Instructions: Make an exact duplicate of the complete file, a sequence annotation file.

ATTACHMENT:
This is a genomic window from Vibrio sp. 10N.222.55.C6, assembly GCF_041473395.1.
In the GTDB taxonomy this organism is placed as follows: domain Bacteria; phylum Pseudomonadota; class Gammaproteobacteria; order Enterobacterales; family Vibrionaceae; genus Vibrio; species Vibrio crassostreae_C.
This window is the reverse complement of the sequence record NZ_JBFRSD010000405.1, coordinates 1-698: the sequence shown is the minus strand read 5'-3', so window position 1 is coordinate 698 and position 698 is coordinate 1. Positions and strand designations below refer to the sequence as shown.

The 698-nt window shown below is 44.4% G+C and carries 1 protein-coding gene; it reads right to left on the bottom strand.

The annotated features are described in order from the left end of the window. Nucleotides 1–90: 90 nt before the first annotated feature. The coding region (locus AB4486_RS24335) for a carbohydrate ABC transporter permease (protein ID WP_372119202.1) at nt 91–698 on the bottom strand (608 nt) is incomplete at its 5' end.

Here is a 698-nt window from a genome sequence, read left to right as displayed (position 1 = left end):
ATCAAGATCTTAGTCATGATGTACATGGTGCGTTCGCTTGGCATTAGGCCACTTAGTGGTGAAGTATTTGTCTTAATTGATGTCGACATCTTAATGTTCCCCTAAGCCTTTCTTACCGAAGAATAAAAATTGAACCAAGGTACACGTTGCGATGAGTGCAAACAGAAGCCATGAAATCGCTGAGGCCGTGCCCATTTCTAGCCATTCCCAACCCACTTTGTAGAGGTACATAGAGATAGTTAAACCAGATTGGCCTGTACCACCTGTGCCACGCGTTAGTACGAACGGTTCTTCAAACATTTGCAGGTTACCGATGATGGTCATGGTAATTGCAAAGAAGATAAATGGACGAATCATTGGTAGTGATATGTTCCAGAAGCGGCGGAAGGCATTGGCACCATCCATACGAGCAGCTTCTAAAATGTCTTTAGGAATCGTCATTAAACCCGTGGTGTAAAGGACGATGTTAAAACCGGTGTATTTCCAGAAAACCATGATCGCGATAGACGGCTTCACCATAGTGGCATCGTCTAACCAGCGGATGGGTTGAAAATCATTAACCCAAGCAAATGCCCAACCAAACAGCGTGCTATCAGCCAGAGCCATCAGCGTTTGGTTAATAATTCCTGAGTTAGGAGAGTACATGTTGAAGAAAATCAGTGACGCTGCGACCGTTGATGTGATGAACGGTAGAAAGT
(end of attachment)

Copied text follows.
This is a genomic window from Vibrio sp. 10N.222.55.C6, assembly GCF_041473395.1.
In the GTDB taxonomy this organism is placed as follows: domain Bacteria; phylum Pseudomonadota; class Gammaproteobacteria; order Enterobacterales; family Vibrionaceae; genus Vibrio; species Vibrio crassostreae_C.
This window is the reverse complement of the sequence record NZ_JBFRSD010000405.1, coordinates 1-698: the sequence shown is the minus strand read 5'-3', so window position 1 is coordinate 698 and position 698 is coordinate 1. Positions and strand designations below refer to the sequence as shown.

The 698-nt window shown below is 44.4% G+C and carries 1 protein-coding gene; it reads right to left on the bottom strand.

The annotated features are described in order from the left end of the window. Nucleotides 1–90: 90 nt before the first annotated feature. The coding region (locus AB4486_RS24335) for a carbohydrate ABC transporter permease (protein ID WP_372119202.1) at nt 91–698 on the bottom strand (608 nt) is incomplete at its 5' end.

Here is a 698-nt window from a genome sequence, read left to right as displayed (position 1 = left end):
ATCAAGATCTTAGTCATGATGTACATGGTGCGTTCGCTTGGCATTAGGCCACTTAGTGGTGAAGTATTTGTCTTAATTGATGTCGACATCTTAATGTTCCCCTAAGCCTTTCTTACCGAAGAATAAAAATTGAACCAAGGTACACGTTGCGATGAGTGCAAACAGAAGCCATGAAATCGCTGAGGCCGTGCCCATTTCTAGCCATTCCCAACCCACTTTGTAGAGGTACATAGAGATAGTTAAACCAGATTGGCCTGTACCACCTGTGCCACGCGTTAGTACGAACGGTTCTTCAAACATTTGCAGGTTACCGATGATGGTCATGGTAATTGCAAAGAAGATAAATGGACGAATCATTGGTAGTGATATGTTCCAGAAGCGGCGGAAGGCATTGGCACCATCCATACGAGCAGCTTCTAAAATGTCTTTAGGAATCGTCATTAAACCCGTGGTGTAAAGGACGATGTTAAAACCGGTGTATTTCCAGAAAACCATGATCGCGATAGACGGCTTCACCATAGTGGCATCGTCTAACCAGCGGATGGGTTGAAAATCATTAACCCAAGCAAATGCCCAACCAAACAGCGTGCTATCAGCCAGAGCCATCAGCGTTTGGTTAATAATTCCTGAGTTAGGAGAGTACATGTTGAAGAAAATCAGTGACGCTGCGACCGTTGATGTGATGAACGGTAGAAAGT